Thursday, 10 December 2015

I18N Tutor

Several years back I developed a small desktop application in Swing which helps the user (who is a Java developer himself) to understand Internationalization in Java. I called it a 'Practical' tutor. Unlike usual text based tutorials, being a Java application itself, this allows the developer to read as well as try out the examples side-by-side. I passed it on to many of my friends/colleagues and they all liked it.

The formatting was explained for Number, Decimal formats with pattern, Currency format and percentage. Along with providing input numbers, the developer could also change the locale and see how that changes the output of the formatters.

Today, I am happy to have ported it to a web page running on Google App Engine. Do try it out and pass on the link if you like the same:

Monday, 12 October 2015

NetBeans Diff API Extracted as a Standalone Project

Inspired by Emilian Bold who extracted the Progress bar API as a separate OSS project out of NetBeans source code, I started to work with the aim of extracting the Diff API out as a separate project. I had this thought in 2012 or so and it has taken 3 years to actually make it (and only the textual part!)

In the meantime, came to know that the amazing Geertjan had done something better at
(which I got to know via a post at

Nevertheless, I went ahead and completed the task that I started and also posted the code in my github repo. You can take a look if you are interested. Also, I created a test project at github repo which you can follow to make use of this library.

Also, would like to note down my experiences when trying to make a NetBeans project into an OSS which might be useful for others:

My idea was to make the diff library work with jut JDK. So, wherever I encountered external dependencies, I modified them, such as:

a) NbBundle replaced with ResourceBundle
NbBundle is used quite a lot. I replaced it with ResourceBundle, like:
ex: return ResourceBundle.getBundle("Bundle").getString("BuiltInDiffProvider.shortDescription");

b) org.openide.ErrorManager
This is used in logging exceptions. The Javadoc provides a general guidline where  clearly provides the simple alternative - "Rather then using the {@link ErrorManager} consider using JDK's {@link Logger}
 * for reporting log events, unwanted exceptions, etc."

So, I followed the advice and did the same.

c) ImageUtilities.loadImage:
This was from the package org.openide.util.ImageUtilities - source shows that class loader and ImageIO are used to load images plus provides caching.
I have simply used classloader with ImageIO.

d) The API uses NetBeans lookup mechanism throughout even though both interfaces and implementations are present in the same diff module. There are however, two ways of using lookup to find services - one is the usage of "@org.openide.util.lookup.ServiceProvider" annotation to mark the implementation. This is pretty straightforward and maps to java.util.ServiceProvider usage.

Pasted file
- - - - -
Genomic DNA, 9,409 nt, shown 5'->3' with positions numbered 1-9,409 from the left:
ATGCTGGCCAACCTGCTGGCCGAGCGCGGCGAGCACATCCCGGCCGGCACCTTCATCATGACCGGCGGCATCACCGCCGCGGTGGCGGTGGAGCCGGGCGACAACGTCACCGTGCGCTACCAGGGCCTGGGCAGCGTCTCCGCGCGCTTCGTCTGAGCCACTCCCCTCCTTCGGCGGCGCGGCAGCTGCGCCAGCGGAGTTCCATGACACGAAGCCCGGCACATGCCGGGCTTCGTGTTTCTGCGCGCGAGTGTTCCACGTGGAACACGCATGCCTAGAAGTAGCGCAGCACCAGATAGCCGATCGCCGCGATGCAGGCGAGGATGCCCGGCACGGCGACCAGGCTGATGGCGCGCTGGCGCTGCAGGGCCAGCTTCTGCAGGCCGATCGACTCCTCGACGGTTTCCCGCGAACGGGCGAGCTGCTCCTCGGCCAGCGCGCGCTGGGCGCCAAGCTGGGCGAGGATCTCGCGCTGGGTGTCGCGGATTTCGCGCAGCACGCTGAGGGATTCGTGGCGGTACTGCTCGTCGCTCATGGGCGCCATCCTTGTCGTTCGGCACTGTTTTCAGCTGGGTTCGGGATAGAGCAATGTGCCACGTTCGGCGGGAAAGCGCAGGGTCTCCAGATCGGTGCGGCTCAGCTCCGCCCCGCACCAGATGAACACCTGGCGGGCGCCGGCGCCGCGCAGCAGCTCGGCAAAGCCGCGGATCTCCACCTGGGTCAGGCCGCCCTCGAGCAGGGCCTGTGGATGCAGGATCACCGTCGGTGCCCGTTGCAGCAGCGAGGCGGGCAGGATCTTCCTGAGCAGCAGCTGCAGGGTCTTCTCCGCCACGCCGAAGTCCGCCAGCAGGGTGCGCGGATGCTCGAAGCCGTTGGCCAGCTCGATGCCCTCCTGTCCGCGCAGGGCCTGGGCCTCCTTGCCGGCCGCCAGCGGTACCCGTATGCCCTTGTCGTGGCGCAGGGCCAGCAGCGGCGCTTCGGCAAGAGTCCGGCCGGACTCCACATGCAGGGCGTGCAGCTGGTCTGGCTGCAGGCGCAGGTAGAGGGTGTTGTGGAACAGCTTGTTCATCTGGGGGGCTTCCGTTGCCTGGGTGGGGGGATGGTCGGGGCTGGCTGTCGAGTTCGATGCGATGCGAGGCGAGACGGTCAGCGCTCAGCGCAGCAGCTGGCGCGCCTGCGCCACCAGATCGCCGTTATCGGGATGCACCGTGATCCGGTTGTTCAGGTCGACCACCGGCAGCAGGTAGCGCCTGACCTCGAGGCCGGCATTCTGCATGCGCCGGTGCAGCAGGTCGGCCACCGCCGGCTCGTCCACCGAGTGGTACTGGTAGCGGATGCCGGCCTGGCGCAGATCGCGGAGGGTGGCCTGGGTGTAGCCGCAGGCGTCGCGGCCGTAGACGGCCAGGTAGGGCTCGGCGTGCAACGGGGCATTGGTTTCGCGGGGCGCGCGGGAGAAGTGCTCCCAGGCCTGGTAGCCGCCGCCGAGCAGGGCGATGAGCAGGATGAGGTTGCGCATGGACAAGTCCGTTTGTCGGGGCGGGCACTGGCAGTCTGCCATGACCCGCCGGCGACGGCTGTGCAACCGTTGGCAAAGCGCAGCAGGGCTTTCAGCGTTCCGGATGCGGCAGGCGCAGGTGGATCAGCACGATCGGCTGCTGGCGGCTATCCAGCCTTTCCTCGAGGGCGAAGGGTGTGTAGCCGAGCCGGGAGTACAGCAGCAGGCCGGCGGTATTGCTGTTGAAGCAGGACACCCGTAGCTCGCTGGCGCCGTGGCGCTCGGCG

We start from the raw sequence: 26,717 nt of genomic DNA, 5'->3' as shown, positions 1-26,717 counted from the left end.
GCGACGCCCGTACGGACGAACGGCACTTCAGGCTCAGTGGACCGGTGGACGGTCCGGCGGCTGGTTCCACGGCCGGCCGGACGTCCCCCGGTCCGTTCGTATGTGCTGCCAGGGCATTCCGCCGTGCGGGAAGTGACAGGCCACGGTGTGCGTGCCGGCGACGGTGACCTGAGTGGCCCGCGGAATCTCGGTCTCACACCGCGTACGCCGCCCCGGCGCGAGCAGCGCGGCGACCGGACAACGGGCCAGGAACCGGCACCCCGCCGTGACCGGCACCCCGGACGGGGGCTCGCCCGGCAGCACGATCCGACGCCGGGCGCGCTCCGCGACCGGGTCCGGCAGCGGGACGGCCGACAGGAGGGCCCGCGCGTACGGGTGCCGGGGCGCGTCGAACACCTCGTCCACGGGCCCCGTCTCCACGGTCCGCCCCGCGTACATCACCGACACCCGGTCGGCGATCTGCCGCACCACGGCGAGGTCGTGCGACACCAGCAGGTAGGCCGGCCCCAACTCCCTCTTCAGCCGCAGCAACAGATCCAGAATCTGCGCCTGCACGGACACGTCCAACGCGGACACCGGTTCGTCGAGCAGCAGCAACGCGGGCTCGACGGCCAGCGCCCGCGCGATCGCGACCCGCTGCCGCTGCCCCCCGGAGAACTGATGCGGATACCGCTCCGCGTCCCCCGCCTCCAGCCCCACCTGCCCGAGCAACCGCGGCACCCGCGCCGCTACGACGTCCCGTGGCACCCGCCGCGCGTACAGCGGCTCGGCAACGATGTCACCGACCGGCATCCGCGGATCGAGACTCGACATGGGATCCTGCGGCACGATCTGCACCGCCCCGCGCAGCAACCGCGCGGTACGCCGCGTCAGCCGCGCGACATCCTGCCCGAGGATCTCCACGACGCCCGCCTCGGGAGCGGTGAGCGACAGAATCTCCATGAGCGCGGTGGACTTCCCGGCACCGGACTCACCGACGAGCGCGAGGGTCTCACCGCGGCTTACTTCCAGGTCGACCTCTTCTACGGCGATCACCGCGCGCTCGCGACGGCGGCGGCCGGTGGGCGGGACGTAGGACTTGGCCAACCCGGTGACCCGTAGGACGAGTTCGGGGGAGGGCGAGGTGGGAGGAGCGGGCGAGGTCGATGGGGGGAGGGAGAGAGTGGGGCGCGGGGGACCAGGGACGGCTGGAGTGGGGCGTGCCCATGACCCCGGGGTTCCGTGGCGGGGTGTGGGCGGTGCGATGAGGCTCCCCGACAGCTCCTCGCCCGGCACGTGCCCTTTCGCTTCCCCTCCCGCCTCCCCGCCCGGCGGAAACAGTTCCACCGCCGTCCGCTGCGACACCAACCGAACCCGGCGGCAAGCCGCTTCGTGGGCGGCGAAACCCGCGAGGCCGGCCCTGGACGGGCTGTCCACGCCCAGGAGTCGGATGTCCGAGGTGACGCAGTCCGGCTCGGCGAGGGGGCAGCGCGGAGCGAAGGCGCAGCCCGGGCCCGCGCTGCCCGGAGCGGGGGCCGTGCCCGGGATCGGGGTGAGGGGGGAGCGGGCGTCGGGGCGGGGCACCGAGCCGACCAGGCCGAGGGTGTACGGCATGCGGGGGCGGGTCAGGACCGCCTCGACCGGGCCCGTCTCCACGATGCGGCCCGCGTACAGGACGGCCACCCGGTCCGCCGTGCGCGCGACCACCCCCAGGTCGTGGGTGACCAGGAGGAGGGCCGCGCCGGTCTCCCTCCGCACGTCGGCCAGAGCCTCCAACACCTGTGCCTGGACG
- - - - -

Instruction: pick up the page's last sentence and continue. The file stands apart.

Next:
The other way used is also via using Lookup, but, registration of services is done in an old manner (which I think is deprecated now). This is explained in and

How did I find this? After reading the above links, I happened to look at the file - which has a reference to "OpenIDE-Module-Layer: org/netbeans/modules/diff/mf-layer.xml"
So, I opened the mf-layer.xml where the DiffProvider implementations are provided and also refer to other .settings file(s). These files in turn have the implementation class name.
It took quite a bit of time to figure this out.

Initially, I started with trying to have the complete visual part as a separate project, but, then decided to do only the textual part. For this, some of the useful code was present as part of the visual stuff. So, while working on this, I also extracted out some inner classes into top-level classes.
For example, the TextDiffVisualizer class has utility method 'differenceToLineDiffText' - which is very useful. I moved this out to a separate class named Util.

Finally, completed this and posted the code at my github repo

Friday, 14 August 2015

If I start a software company

If I start a software company...
I actually want to rant against some stuff being done in software companies...but instead of just sounding negative, I thought about what I would do if I run my own software company.
I list my thoughts about the same - first the rant and then on what I will do...

I have always wondered about this. Executives would be given high-powered brand new Mac, but developers would be given a normal system with 2 GB RAM and a ok processor. Most of the work of executive is in his/her head - system is used mainly for mail access, documents, sheets and ppts. Isnt it?

I never really understood this. Particularly, being from a Java background, typically such systems require higher RAM. Usually, we will run the IDE, and also run the app server in our system along with a database too. I remember when working for a MNC, we got a system with 1 GB RAM and it would take ages to deploy. Request to upgrade to 2 GB RAM would go through a long bureaucratic route with the PM explaining the costs involved.

Isn't a good computer the most important tool for a developer? After the people themselves, it is the system where the most investment should go. And, if the people are the most important asset in software industry (as most companies claim), should we not give them the best tools to work with? Howmuchever you provide a fancy working place with good air conditioning, a good system is the most important thing for a developer - and should I mention that a slow unresponsive system is the most annoying thing for a developer.

So, my first priority would be to give the best system to my developers.

Email, attachments, sharing of files:
These are actually inter-related.

Yes, the most trivial one. But, the most important one too. In these days of everything-on-web, I just don't understand why companies spend to buy licenses for desktop mail clients. Why can't they just use OSS mail clients in that case? Wouldn't that save a lot of cost?
Or why not simply go for a solution like gmail for business? you just need a browser for that.

Attachments & File Sharing: